James Osborne VC
Who was James Osborne?
Born 13 April 1857 in a small cottage in Wigginton later demolished by Lord Rothschild and replaced with a new Huckvale design in 1912. He was a volunteer soldier before joining the regular army in early 1877 and later that year served as a Private with the Northamptonshire Regiment (58th Foot) until 1883.
In 1878 he left England and fought in Zululand and Natal for two years before serving until 1883 in Natal, Transvaal and South Africa then returned to England and left the army 27 February.
So far nothing exceptional. When he joined, he signs the papers with a cross, when he leaves, he signs his name.
His pay records show he earned an extra penny a day (most of the time) for good conduct. He is never promoted from Private.
He returns to Wigginton where he works as a farm labourer for the First Lord Rothschild until he suffers a stroke in 1913 and dies in 1928. His cottage is called Majuba after the military disaster in the First Boer War when the Boers defeated the British.
Why a VC and military funeral in 1928
Read below the description of daring and bravery. There is no doubt of his raw courage. These words hang in St Bartholomews Church, Wigginton, Hertfordshire, HP23 6DZ:
‘On 22 February 1881 a skirmish commenced through an attempt made by a party of Boers to cut off some natives returning to their Kraals near the town. Captain Saunders seeing the danger sent a party of Volunteers to cover their retreat, but the Boers were reinforced, and Captain Saunders therefore sent a sergeant and fifteen men of the 58th and five mounted men to assist the Volunteers. In the course of the skirmish one party of the enemy retired along a valley and were followed by the mounted infantry. The latter soon discovered that another party of about forty Boers were working their way round the rear. The soldiers mounted their horses and attempted to re-join their comrades, but two of their horses were wounded and another killed. Private Mayes, one of those, dismounted, was also shot in the leg and fell on his face in the long grass. Private Wm. Bennett was pursued by seven or eight Boers, who fired at but missed him. Having his own rifle loaded and one of them coming up and galloping alongside him he fired over-arm and shot him. Another Boer now came up and striking him between the shoulders with his rifle, knocked him off his horse. The Boer then dismounted and deliberately fired at him at fifteen paces, the bullet shattering his leg. He lay hidden in the grass for nearly two hours and would probably have remained longer had not one of the Boers waved a white cloth and planted it by him to mark the spot where he was and show he required help. As soon as the enemy had withdrawn, a stretcher party was sent out to bring him in, but amputation of the leg was necessary, and he died that evening.
On seeing Private Mayes fall, Private James Osborne watched the spot, and seeing Mayes rise, attempt to run but fall again, he determined to go to his help and bring him in. He appealed to a Volunteer to let him have his horse to lead to the assistance of his comrade, but without effect, the Volunteer urging that no one could reach the wounded man under such fire. Osborne therefore rode straight from the cover he was under to the spot where he had seen Mayes fall, between two and three hundred yards in line of some two score Boers. Having come up to Mayes, he managed to drag him up behind him on his horse and, slinging Mayes rifle over his shoulder remarked that ‘the Boers should not even get that’. Meanwhile, the other men had kept up an accurate and rapid fire on the Boers. Both men and the horse escaped, though bullets were striking all round them, one hitting Osborne’s rifle close to where he held it.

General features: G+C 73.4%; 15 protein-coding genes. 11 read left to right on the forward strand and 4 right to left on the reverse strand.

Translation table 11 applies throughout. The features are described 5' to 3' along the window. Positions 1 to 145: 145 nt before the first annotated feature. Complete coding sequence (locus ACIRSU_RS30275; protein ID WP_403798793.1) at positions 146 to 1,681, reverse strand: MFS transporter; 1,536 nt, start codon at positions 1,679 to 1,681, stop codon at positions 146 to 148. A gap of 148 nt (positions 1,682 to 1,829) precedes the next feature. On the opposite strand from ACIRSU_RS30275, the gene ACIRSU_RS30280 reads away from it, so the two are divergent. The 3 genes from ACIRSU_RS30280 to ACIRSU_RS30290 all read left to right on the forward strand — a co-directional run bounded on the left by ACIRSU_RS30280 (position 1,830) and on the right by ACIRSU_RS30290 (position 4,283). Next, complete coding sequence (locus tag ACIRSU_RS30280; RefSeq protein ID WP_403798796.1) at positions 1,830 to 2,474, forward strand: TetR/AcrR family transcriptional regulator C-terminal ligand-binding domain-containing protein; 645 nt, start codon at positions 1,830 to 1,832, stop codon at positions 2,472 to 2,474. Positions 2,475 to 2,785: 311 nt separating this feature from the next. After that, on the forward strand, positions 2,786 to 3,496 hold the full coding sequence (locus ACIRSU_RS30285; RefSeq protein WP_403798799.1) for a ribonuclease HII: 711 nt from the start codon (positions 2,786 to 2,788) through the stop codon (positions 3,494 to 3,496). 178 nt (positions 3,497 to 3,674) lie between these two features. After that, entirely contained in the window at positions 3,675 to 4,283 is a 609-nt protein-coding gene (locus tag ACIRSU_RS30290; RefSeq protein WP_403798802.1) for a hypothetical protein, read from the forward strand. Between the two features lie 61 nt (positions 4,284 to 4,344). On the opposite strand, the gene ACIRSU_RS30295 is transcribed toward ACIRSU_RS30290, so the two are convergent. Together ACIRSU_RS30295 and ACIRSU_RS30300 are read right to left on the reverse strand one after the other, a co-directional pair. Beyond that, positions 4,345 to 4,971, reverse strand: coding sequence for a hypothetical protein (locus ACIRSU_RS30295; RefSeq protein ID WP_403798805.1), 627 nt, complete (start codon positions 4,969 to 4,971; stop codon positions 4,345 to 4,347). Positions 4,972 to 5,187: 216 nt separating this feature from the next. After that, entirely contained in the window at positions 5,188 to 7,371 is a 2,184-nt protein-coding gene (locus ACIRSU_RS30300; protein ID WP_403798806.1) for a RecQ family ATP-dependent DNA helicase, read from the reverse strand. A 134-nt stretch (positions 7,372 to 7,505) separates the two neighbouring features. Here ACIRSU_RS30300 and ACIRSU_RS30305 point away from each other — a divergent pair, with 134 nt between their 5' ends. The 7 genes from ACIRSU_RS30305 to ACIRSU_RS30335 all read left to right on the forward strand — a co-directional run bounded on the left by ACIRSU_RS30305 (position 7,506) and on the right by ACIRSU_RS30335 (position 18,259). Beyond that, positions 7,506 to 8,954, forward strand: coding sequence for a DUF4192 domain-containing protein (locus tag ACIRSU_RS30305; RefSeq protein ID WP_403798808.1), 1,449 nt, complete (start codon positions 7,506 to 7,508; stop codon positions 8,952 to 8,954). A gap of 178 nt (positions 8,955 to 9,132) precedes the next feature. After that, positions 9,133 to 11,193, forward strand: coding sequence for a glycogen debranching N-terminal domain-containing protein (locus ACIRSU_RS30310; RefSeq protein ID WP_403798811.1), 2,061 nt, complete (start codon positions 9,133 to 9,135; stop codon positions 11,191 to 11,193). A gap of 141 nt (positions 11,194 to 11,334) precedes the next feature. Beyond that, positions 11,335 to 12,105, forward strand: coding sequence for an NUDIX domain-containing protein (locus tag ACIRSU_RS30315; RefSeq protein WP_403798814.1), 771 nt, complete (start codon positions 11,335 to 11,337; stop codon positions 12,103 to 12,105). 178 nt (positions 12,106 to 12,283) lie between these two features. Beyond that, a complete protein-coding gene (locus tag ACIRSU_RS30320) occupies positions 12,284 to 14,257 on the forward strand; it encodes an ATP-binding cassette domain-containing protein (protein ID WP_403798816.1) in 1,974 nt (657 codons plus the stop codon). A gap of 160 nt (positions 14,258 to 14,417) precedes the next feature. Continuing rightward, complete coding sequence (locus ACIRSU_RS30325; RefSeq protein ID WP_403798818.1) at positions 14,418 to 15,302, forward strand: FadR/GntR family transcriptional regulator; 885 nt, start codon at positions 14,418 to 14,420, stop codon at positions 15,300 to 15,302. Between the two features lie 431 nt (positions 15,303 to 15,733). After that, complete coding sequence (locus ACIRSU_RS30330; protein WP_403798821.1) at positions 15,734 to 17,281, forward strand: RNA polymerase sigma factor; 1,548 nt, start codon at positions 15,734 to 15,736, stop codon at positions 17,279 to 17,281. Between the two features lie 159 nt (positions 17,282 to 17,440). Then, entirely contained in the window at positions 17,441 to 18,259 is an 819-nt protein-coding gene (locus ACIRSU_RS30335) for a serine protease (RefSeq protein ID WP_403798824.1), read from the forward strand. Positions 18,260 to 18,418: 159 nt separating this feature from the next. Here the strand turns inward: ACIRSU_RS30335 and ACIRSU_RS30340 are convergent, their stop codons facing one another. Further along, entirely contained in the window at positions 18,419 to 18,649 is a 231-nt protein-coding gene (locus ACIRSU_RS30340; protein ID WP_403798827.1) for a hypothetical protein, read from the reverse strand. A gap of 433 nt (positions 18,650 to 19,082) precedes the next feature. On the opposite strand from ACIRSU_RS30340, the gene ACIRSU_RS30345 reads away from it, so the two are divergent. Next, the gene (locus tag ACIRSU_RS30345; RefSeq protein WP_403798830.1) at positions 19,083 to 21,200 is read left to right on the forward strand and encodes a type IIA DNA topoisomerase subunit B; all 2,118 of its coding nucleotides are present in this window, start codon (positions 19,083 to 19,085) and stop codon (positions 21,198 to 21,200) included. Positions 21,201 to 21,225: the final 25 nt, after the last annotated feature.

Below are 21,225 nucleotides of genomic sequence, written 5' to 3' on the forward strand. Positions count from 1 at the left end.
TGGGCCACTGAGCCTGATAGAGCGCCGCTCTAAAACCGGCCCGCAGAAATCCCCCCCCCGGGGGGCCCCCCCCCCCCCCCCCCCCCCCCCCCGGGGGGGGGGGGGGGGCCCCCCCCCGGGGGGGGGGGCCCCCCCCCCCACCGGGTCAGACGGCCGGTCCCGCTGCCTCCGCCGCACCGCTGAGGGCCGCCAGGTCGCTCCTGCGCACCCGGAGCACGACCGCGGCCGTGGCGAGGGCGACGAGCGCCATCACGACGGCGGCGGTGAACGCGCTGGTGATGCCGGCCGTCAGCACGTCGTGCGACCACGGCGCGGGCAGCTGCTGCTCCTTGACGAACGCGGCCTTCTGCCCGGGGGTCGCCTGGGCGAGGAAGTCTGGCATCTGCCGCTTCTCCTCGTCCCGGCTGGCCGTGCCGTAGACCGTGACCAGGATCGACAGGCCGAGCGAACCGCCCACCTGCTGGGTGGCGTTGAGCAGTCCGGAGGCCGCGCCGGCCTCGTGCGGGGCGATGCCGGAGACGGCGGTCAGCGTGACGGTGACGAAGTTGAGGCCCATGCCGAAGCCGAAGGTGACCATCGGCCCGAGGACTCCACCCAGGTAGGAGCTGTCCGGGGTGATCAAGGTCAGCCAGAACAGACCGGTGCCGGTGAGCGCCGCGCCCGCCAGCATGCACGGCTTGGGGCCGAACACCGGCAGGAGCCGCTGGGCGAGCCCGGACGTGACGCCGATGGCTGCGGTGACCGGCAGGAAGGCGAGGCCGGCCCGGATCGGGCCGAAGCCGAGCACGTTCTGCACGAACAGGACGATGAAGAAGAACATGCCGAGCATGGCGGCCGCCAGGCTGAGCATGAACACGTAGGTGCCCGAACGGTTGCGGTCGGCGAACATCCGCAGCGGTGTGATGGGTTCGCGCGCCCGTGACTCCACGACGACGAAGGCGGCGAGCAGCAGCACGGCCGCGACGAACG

For the gallant deed Private Osborne was awarded the Victoria Cross which was notified in the London Gazette of 14 March 1882 as follows:
‘James Osborne, for his gallant conduct at Wakkerstroom on 22 February 1881, in riding under heavy fire towards a party of forty-two Boers, picking up Private Mayes who was lying wounded and carrying him safely into camp.’
This is a brave man doing a brave deed and much publicity was gained for the British army. Five days later the Battle of Majuba Hill (near Volksrust, South Africa) on 27 February 1881 was the final and decisive battle of the First Boer War. It was a resounding victory for the Boers and the battle is considered to have been one of the most humiliating defeats of British arms in history. It forced the British to come to terms with the Boers to end the First Boer War by armistice.
So, we remember the brave. He died on 1 February 1928. Full military honours were given at his funeral at St Bartholomews in Wigginton.
Every year a wreath is laid on his grave as part of the Remembrance Day Service in St Bartholomews Churchyard.
Our thanks to Richard Tregoning and Wigginton History Society for this article.